Australian media and communications regulator, ACMA, has announced that a total of 15 applicant companies have all been offered a license in the 26 GHz and 28 GHz bands.
The watchdog said that the successful applicants are as follows:
- Field Solutions Group
- NBN Co
- Starlink (SpaceX)
- WorldVu (One Web)
- Inmarsat, Viasat
- O3B/SES S.A
- New Skies Satellites/SES
ACMA said that a number of applicants intend to provide wireless broadband services across all states and territories and across urban, regional and rural areas.
There was also considerable uptake from fixed satellite service providers across Australia, including from existing providers and new entrants to the Australian satellite market.
“mmWave can enable the transfer of large amounts of data with minimal delay – allowing faster digital communication and new opportunities for connectivity and innovative uses supporting Australia’s digital transformation,” ACMA said in a release.
Using the new area-wide licenses, applicants were able to identify the regions and amount of spectrum they would seek to use.
Spectrum which was not allocated in this initial application round in the 26 GHz (24.7-25.1 GHz) and 28 GHz (27.5-29.5 GHz) bands will be made available for allocation later this month.
The application period runs from December 14, 2020 to January 21, 2021. The spectrum auction is scheduled to commence in April 2021.
A further allocation round for spectrum in the 26 GHz band (25.1 – 27.5 GHz) band, covering regional and remote areas in Australia, will then follow at the conclusion of this auction, the regulator said.
In the second half of 2021, the Australian government will allocate low-band 5G spectrum (in the 850/900 MHz band), which will be key for broader geographic coverage of 5G services.
Australian operators have been accelerating 5G deployments during 2020 in response to the coronavirus ‘pandemic’ sweeping the country.
In October, Australian carrier Telstra said it has already deployed over 2,000 5G base stations in the country, providing 5G coverage to 41% of Australia’s population.
The telco said that it aims to cover 75% of the country’s population with its 5G service by June 2021, declaring it the “year of 5G”.
Telstra, which had launched 5G in May last year, is currently using its spectrum in the 3.6 GHz band to provide 5G technology across Australia.
Some of the cities in which Telstra offers its 5G service are Canberra, Central Coast, Brisbane, Sidney, Cairns, Gold Coast, Adelaide, Hamilton, Melbourne and Perth.
When the official wavelengths finally go on auction, this is when 5G will truly be accelerated. And they are not alone in their quest.
Rival operator Optus had launched commercial mobile 5G operations in 2019.
Optus’ 5G network had 900 live sites and was available to more than 426,000 households across Australia as of the end of August.
In July, Optus announced it was testing 5G mmWave technology in partnership with Ericsson.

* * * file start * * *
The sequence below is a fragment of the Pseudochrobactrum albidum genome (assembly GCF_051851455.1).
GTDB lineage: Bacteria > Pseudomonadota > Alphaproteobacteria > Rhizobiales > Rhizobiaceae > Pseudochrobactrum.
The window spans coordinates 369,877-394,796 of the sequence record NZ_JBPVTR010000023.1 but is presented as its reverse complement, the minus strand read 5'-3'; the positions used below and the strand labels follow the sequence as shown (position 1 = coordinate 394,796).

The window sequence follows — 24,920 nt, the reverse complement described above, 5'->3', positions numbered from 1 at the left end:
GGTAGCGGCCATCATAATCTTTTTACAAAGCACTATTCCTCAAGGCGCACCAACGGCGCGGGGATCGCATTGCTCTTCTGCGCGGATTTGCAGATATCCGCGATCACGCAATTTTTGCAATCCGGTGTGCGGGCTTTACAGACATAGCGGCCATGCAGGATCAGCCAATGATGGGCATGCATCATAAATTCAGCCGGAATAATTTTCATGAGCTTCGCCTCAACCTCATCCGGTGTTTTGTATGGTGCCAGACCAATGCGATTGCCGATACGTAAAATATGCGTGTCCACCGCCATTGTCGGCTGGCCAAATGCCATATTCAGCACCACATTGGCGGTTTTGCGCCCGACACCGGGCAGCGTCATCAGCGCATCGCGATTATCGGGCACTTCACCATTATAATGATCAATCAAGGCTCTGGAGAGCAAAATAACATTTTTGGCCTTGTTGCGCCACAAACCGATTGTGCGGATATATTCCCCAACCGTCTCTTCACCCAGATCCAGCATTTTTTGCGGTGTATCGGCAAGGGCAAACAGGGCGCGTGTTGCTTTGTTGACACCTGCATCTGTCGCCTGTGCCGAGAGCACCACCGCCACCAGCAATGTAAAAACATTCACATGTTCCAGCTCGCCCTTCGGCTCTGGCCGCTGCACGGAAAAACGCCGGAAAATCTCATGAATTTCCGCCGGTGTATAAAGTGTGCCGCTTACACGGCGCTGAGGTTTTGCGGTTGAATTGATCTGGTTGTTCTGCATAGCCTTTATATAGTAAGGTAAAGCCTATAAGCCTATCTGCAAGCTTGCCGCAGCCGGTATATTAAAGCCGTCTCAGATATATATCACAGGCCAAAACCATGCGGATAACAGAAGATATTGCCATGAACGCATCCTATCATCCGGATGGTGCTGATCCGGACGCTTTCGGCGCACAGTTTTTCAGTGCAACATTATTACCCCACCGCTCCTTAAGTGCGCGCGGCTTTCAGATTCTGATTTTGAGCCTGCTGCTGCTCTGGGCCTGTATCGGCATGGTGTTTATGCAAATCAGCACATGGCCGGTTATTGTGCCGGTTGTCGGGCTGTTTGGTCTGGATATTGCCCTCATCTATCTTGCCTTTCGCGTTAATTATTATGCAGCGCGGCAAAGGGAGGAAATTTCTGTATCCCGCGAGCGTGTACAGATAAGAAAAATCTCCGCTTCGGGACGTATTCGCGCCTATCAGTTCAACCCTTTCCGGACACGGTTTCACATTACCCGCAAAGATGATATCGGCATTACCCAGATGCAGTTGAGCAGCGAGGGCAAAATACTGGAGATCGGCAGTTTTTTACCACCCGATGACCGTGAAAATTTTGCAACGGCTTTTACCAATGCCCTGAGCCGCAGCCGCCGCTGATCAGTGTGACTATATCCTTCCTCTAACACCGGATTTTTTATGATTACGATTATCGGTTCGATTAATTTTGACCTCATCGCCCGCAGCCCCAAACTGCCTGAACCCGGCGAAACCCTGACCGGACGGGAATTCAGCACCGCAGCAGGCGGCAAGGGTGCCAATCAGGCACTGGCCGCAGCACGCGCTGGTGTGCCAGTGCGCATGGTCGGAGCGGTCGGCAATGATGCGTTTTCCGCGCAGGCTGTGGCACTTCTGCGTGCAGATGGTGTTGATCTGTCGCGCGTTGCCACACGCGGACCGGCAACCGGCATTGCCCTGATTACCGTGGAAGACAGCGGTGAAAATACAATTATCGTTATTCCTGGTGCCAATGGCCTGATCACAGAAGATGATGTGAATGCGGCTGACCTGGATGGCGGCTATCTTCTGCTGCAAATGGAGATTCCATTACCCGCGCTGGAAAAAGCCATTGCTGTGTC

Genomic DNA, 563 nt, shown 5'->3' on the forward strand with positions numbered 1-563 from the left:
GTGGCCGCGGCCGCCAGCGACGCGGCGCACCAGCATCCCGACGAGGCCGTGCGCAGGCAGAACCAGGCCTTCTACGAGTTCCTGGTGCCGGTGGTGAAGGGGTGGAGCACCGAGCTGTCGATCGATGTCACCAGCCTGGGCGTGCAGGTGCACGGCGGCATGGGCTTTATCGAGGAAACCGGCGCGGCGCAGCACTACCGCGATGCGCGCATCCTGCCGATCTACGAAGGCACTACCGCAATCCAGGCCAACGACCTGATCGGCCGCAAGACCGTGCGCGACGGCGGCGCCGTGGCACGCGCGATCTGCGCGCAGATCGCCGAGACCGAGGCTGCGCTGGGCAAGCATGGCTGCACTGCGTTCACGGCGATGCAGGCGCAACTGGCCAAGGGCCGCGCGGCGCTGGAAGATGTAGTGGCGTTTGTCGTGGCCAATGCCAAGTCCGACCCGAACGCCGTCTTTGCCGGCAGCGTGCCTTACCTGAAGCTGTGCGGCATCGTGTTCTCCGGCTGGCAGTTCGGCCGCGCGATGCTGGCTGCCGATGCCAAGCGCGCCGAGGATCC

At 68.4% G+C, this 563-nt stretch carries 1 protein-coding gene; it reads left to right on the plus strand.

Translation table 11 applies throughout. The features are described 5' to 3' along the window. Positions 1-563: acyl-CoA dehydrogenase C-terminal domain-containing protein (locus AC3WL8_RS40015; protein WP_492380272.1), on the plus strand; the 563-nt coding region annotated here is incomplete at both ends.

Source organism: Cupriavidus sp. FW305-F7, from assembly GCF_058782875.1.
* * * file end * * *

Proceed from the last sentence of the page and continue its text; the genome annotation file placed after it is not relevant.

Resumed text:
In August, TPG Telecom announced plans to accelerate its 5G rollout over the next 12 months, with over 85% of the population in the country’s six largest cities expected to be served by the end of next year.
TPG Telecom said the six cities where 5G will be initially available are Sydney, Melbourne, Brisbane, Adelaide, Perth and Canberra.
Like a real plague spreading across the land, 5G speeds will allow for future systems of control to come to fruition in a new digital dystopia.
THE GREAT (DIGITAL) RESET
This is where 5G comes into the equation.
Experts have warned 5G technology will bring “unparalleled surveillance”, and it will no doubt be at underlying glue holding a new digital era together.
To demonstrate this, ACMA member James Cameron said the mmWave spectrum will enable a wide range of new services which will benefit Australian businesses and consumers:
“It is important for smart farming, robotics, telemedicine and other emerging technologies,” he said.
The Fourth Industrial Revolution is slowly gaining momentum, and the ongoing Mind Virus psychological operation provided the catalyst for this to expand — and change.
In the wake of COVID-19, business leaders have been maneuverer (or forced) to adopt digital models and a new trajectory for digital transformation that aligns with the changing role of their business.
Among the many trends that COVID-19 has accelerated, two stand out:
Calls are rising for companies to lead in addressing societal challenges and a marketplace is indicates companies must adopt digital business models at their core to survive. We have witnessed this for months now.
Digital transformation is at the heart of the World Economic Forum’s ‘Great Reset’ plan, and the group has addressed these questions in a report, Digital Transformation: Powering The Great Reset:
According to the document: “COVID-19 has accelerated our transition into the age of the Fourth Industrial Revolution. We have to make sure that the new technologies in the digital, biological and physical world remain human-centred and serve society as a whole.”
Many of the systems detailed to drive a ‘sustainable world’, including smart city initiatives, will be driven by a new world of digital acceptance. 5G, AR, cashless society — all set to become a reality.
In 2020 and beyond, the ‘Accelerating Digital Transformation’ programme, facilitated by the World Economic Forum, will support conversations and collaborations among the members of a growing community of leaders who are redefining digital business transformation in society.
Create the problem, garner the reaction and offer the solution.
Just like it was planned all along.
The next few weeks may get very interesting, folks. Strap yourselves in.
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